[There is a wise perception of the present. Don’t ask me how the dervishes knew that Kaka Divana would save the king. Don’t ask me why the king didn’t honor and enrich Kaka Divana for saving his life. Don’t ask me why the king didn’t have the dervishes executed. I think the answer to these things is “Elaborating on this would disrupt the arc of the story.”]
So the king went back to his old, traditional method of giving whatever he could – whether education or help of any kind – to those to whom it was decided from time to time were the most worthy recipients of such aid.
I lived in Garland, Texas from 1990 to 1999. Therefore, the armed attack on the Muhammad Art Exhibit and Cartoon Contest was particularly newsworthy in my world.
Tell me who was strong, tell me who failed
It is my observation that when people look at a controversial event, they weave a story about this event. And part of the story weaving is designating certain characters in the story as either heroes, villains or victims. I consider this activity to be part of the problem. If I consider someone to be a hero in one event, I will be tempted to filter out evidence that makes them a villain or a victim in some other event. Another way of saying this is that designating someone as a hero, a villain or a victim is a hindrance to my objectivity.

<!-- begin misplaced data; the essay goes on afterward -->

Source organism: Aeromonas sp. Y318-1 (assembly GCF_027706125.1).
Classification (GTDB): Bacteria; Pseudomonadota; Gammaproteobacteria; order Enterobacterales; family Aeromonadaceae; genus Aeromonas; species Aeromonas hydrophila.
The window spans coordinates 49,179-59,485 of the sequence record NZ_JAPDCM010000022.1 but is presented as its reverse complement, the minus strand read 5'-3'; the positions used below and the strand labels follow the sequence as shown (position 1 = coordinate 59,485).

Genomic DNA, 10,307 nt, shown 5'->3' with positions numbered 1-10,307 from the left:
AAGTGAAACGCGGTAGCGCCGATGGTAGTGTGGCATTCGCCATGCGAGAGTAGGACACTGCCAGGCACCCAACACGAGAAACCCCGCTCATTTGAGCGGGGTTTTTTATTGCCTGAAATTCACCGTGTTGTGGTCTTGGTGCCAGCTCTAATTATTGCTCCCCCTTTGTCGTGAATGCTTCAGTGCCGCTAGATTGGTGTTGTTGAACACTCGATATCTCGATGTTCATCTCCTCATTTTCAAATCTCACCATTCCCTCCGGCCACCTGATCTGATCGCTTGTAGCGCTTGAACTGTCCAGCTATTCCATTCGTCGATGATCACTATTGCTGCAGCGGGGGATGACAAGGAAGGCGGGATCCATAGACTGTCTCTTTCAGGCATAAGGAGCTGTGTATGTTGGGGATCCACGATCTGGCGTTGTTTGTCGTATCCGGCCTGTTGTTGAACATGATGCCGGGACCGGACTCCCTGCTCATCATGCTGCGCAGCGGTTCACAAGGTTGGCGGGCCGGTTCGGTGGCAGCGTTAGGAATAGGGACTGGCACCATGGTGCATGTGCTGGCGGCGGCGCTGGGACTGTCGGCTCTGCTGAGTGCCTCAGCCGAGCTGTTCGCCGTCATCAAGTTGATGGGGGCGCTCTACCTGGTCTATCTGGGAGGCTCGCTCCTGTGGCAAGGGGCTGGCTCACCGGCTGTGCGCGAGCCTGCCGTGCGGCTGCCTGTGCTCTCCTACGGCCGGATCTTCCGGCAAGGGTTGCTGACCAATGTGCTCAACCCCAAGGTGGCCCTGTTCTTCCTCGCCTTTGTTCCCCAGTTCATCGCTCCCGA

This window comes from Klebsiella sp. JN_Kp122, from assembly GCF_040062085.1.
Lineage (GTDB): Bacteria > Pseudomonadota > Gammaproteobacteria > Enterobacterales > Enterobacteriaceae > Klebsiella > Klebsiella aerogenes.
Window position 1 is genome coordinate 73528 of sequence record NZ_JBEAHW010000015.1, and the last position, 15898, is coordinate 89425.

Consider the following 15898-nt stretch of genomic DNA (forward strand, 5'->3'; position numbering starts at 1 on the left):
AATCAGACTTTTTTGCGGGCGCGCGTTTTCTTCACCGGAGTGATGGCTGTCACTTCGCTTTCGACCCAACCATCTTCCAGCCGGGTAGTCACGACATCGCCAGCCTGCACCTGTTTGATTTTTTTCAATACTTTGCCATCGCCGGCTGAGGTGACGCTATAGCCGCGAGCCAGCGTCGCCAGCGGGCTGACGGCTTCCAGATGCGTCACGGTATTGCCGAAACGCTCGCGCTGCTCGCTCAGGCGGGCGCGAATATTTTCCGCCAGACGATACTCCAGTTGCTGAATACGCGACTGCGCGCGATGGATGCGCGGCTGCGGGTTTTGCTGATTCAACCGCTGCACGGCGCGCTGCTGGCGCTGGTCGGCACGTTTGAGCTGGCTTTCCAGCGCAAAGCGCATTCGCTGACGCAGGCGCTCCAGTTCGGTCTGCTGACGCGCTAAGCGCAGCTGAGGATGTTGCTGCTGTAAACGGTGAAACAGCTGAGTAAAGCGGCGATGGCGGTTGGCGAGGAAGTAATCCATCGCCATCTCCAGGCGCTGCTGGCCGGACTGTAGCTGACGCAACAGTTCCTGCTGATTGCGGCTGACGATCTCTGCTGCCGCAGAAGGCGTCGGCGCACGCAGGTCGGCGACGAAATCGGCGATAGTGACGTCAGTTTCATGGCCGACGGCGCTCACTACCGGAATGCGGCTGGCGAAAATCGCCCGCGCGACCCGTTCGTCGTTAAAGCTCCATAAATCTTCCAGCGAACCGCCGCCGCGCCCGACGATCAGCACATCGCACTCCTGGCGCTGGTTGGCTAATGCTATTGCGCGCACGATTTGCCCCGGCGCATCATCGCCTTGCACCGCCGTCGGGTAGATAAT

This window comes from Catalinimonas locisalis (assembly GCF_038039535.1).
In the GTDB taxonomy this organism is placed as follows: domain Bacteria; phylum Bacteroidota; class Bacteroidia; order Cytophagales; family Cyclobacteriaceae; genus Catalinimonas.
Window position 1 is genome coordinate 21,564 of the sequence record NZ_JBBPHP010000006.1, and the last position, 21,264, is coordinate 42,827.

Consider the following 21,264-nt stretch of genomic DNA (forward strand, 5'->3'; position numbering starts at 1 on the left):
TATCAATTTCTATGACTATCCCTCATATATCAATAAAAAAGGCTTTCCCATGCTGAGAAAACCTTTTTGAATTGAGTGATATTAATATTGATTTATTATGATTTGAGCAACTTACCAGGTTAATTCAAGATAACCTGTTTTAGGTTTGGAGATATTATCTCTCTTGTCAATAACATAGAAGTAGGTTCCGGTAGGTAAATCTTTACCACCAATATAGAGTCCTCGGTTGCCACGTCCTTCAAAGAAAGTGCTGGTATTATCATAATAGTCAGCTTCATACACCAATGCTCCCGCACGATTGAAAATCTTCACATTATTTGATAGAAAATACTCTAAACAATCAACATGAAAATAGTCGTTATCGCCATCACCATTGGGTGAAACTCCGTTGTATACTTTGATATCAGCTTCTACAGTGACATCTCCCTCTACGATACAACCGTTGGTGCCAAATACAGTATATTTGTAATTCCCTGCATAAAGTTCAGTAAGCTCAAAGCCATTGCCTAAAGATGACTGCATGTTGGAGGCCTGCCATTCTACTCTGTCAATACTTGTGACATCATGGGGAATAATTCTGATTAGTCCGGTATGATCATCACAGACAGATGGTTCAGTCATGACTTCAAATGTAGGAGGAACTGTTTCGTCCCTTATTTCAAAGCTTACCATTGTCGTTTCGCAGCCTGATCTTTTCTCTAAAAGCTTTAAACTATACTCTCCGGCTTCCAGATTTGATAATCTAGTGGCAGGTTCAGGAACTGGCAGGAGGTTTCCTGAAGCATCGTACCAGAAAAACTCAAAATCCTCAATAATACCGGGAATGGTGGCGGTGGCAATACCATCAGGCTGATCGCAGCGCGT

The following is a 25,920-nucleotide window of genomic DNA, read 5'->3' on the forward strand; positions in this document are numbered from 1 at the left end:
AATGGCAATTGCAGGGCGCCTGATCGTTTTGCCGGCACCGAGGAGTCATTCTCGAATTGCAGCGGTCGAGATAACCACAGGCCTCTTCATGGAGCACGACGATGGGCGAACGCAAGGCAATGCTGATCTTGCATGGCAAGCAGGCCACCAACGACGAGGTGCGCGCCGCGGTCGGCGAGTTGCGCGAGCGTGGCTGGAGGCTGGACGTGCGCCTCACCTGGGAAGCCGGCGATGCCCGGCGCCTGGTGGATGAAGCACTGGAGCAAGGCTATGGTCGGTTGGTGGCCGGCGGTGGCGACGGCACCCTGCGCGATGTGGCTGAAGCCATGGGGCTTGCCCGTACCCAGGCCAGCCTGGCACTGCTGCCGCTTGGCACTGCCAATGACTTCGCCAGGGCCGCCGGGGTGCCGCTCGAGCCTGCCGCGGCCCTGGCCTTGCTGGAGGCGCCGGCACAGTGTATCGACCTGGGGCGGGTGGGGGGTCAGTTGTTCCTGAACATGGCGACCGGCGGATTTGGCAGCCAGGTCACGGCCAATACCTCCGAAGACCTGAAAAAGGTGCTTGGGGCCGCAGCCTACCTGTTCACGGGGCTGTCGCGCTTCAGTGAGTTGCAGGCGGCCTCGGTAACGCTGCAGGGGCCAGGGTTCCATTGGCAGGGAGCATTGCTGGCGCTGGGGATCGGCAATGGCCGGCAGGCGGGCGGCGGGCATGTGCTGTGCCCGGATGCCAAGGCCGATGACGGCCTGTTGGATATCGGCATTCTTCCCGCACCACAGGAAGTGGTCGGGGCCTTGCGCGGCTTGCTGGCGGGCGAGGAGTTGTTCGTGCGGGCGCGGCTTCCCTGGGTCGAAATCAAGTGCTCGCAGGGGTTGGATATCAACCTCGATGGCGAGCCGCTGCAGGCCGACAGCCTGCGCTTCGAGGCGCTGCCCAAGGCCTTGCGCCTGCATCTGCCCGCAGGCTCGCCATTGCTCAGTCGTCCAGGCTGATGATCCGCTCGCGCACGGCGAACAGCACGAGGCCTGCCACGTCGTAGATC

Tell me who was strong, tell me who failed. By “tell me who was strong,” I mean “tell me who was direct, tell me who was certain, tell me who was unflinching, tell me who was demonstrating noble character, tell me who knew something.” By “tell me who failed,” I mean “tell me who failed to bless the situation, tell me who failed to control their impulses, tell me who failed to contribute.”
Tell me who was strong, tell me who failed. Someone is reading this and asking “Very well, Douglas, now that you have described what you mean, tell me who was strong, tell me who failed.” Fair enough. I consider Pamela Gellar to have been strong. I consider the American Freedom Defense Initiative to have been strong. I consider the as-yet-unknown security officer who prevented the killing of many people to have been strong. I consider the hundreds of Muslims who lived in the area and did no harm to have been strong. I consider Elton Simpson and Nadir Soofi, the two armed attackers, to have failed.
Tell me who was strong, tell me who failed. I realize people may read this and disagree with me. Therefore I wish to elaborate. It seems to help me to determine whether someone is being strong or failing by asking “How would I feel if others were to follow the example of a particular person?” How would I feel if a particular person’s actions were amplified tenfold? Another tool I find valuable is asking “How would I feel if the situation was reversed?”